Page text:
Michigan Wage and Hour Laws
Created by FindLaw's team of legal writers and editors | Last reviewed December 06, 2018
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You work hard. You like getting paid. Who doesn't? In Michigan, pay day requirements are governed by two sets of laws -- Federal labor laws and Michigan state laws.
Here, we will focus on Michigan pay day requirements (frequency and manner), minimum wages, and overtime pay.
Pay Day Requirements: How Often
Michigan employers have a few options when it comes to how often to pay their employees: one (1) time per month, two (2) times per month, every two (2) weeks, every week, or more frequently. However, an employer must designate regular paydays. Generally, pay day frequency will depend upon on the employee's occupation.
Method of Payment
Wages may be paid in cash or check. Employers can also pay by direct deposit or issue a "payroll debit card" to an employee -- a stored value debit card that provides an employee access to his or her wages, for withdrawal or transfer by the employee, through a network of automatic teller machines. An employer can't do either of these things without the written consent of the employee.
What is the Minimum Wage in Michigan?
The minimum wage for employees 18 years of age in Michigan is $9.25 per hour. If the employee is 16 or 17 years old, the minimum wage is $7.86 per hour.
What is the Minimum Wage for Tipped Employees?
Employees who receive tips, such as service workers, must be paid a minimum of $3.52 per hour when he or she is earning tips.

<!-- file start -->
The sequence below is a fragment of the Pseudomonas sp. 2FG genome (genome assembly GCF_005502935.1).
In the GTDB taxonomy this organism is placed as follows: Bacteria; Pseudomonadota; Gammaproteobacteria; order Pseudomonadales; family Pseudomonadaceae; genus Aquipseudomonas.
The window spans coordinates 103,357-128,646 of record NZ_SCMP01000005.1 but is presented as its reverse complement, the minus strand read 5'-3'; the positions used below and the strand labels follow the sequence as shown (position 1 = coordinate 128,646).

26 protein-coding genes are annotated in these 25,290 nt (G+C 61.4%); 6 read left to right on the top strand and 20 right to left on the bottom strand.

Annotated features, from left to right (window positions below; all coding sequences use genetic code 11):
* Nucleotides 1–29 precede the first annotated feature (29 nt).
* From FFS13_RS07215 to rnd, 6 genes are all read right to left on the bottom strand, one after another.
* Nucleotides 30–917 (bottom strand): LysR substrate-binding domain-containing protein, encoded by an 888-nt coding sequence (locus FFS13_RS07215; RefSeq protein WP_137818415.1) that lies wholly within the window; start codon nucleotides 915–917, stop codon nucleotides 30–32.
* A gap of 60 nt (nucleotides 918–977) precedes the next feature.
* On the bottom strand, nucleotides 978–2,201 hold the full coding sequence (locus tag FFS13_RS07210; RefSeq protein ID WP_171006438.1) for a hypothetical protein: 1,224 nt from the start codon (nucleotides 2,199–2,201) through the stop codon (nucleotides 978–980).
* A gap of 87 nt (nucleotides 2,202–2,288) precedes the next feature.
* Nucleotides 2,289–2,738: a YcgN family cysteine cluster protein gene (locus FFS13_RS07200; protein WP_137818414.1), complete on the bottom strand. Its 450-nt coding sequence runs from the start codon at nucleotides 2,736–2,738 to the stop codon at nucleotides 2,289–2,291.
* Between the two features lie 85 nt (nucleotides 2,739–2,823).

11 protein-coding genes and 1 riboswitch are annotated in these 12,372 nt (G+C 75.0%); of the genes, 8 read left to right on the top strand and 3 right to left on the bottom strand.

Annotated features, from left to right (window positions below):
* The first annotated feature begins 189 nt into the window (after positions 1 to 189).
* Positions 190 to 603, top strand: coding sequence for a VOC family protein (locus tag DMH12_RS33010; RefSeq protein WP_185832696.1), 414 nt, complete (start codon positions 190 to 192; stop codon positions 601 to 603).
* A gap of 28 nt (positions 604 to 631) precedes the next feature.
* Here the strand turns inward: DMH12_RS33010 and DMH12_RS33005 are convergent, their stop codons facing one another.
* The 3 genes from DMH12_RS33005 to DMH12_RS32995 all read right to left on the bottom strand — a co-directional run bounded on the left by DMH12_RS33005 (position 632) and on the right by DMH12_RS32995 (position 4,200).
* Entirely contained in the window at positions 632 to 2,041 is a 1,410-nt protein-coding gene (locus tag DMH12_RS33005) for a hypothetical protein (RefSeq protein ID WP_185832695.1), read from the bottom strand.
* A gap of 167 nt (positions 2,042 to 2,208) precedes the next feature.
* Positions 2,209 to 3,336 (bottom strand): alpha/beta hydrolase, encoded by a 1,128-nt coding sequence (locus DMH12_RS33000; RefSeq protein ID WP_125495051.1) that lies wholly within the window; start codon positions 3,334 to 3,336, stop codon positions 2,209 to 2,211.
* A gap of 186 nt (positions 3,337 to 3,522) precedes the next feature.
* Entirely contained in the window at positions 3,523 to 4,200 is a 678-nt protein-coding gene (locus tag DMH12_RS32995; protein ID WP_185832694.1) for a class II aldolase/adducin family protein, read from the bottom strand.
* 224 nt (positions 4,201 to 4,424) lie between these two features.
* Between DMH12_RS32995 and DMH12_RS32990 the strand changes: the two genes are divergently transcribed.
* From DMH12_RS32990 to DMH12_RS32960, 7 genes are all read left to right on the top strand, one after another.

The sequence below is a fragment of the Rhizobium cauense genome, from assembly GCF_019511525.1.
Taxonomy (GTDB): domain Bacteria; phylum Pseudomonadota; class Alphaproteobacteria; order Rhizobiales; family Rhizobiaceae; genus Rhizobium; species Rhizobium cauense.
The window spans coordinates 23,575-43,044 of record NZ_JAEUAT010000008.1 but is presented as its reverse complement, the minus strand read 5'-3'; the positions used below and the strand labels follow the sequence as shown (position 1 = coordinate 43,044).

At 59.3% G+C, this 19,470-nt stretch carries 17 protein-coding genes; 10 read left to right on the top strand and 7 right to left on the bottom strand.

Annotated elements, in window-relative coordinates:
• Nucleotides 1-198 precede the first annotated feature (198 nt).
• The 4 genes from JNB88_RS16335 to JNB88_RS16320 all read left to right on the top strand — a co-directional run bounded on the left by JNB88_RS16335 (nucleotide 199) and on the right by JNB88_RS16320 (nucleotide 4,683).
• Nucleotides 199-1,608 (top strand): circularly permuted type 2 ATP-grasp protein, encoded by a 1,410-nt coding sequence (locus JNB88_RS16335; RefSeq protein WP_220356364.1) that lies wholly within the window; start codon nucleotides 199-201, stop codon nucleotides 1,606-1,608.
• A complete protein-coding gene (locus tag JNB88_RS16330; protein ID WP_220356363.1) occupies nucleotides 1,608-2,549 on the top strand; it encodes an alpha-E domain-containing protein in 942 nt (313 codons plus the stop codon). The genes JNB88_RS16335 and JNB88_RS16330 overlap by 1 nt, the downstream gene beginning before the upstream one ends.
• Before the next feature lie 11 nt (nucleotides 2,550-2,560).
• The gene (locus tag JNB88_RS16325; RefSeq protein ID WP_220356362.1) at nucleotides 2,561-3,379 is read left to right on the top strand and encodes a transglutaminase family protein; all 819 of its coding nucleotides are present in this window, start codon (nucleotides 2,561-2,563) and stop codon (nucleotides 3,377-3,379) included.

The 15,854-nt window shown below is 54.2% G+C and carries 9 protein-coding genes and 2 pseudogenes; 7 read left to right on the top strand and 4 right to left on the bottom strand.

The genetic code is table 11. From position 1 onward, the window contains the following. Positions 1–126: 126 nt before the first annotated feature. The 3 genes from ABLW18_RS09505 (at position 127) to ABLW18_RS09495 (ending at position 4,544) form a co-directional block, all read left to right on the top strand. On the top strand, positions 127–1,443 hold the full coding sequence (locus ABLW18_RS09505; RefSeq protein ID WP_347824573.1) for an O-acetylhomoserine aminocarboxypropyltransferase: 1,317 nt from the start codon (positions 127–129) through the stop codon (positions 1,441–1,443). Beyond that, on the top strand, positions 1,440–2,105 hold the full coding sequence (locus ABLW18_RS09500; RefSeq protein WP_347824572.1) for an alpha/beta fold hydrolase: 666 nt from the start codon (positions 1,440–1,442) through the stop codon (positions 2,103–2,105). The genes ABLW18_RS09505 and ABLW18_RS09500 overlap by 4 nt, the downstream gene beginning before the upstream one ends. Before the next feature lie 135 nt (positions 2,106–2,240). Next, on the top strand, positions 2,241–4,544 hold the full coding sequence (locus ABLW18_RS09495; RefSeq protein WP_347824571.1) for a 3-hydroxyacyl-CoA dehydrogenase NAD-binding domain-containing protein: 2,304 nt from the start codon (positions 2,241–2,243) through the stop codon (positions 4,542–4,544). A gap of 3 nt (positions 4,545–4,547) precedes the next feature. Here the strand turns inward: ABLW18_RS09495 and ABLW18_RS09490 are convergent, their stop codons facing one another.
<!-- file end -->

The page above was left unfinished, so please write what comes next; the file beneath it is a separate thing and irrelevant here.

When is a Michigan Employee Entitled to Overtime Pay?
If an eligible employee works more than 40 hours in a single week, he or she will be entitled to 1 1/2 times their hourly pay rate.
Certain workers are extempt from receiving overtime pay such as executives receiving a salary or elected officials. To learn more, contact the Michigan Department of Licensing and Regulatory Affairs (LARA).
See Fair Wages FAQ, Exempt Employees, and the federal Fair Labor Standards Act (FLSA) for more information.
Pay Day Frequency Requirements: MCL Section 408.472
Pay Day Methods: MCL Section 408.476
Minimum Wage and Overtime Law: Act 154 Minimum Wage and Overtime Act
|Pay Day Requirements||
Employers are free to establish weekly, biweekly, or monthly paydays, but must adhere to the schedule once it has been established.
For weekly or biweekly paydays: Wages must be paid on or before the 14th day following the work period in which they were earned.
For monthly paydays: wages must be paid on or before the first day of the calendar month following the month in which they were earned.
Employers without regular paydays must pay wages earned during the first 15 days of the month on or before the first day of the following month; wages earned during the last 15 days of the month must be paid on or before the 15th day of the following month.
|Method of Payment||
Cash, check. Can also pay by direct deposit or payroll debit card (with employee consent).
|Minimum Wage||18 years old: $9.25 per hour; 16 or 17 years old: $7.86 per hour; Tipped employees: $3.52 per hour|
|Overtime Pay||If employee works more than 40 hour per week: 1 1/2 times hourly rate, Tipped employees receive $6.35 per hour|
|Employers Who Must Follow State Minimum Wage Laws||
Employers who employ 2 (two) or more employees who are 16 years old and older.
Federal, state, and local governments do not have to follow state minimum wage laws.
|Workers Not Covered Under State Minimum Wage Law||
Michigan Department of Licensing and Regulatory Affairs (LARA), Wage and Hour Program (517) 322-1825.
Filing a Wage Claim? A Michigan Employment Lawyer Can Help
Working for a living is hard enough when you're paid what you're owed. But what are your options when your employer fails to pay you your promised wage, "edits" your time sheet, or otherwise cheats you out of wages? If you're not being paid properly (or on time), you should contact a Michigan employment law attorney for help.
You Don’t Have To Solve This on Your Own – Get a Lawyer’s Help
Meeting with a lawyer can help you understand your options and how to best protect your rights. Visit our attorney directory to find a lawyer near you who can help.
Next Steps: Search for a Local Attorney
Contact a qualified attorney.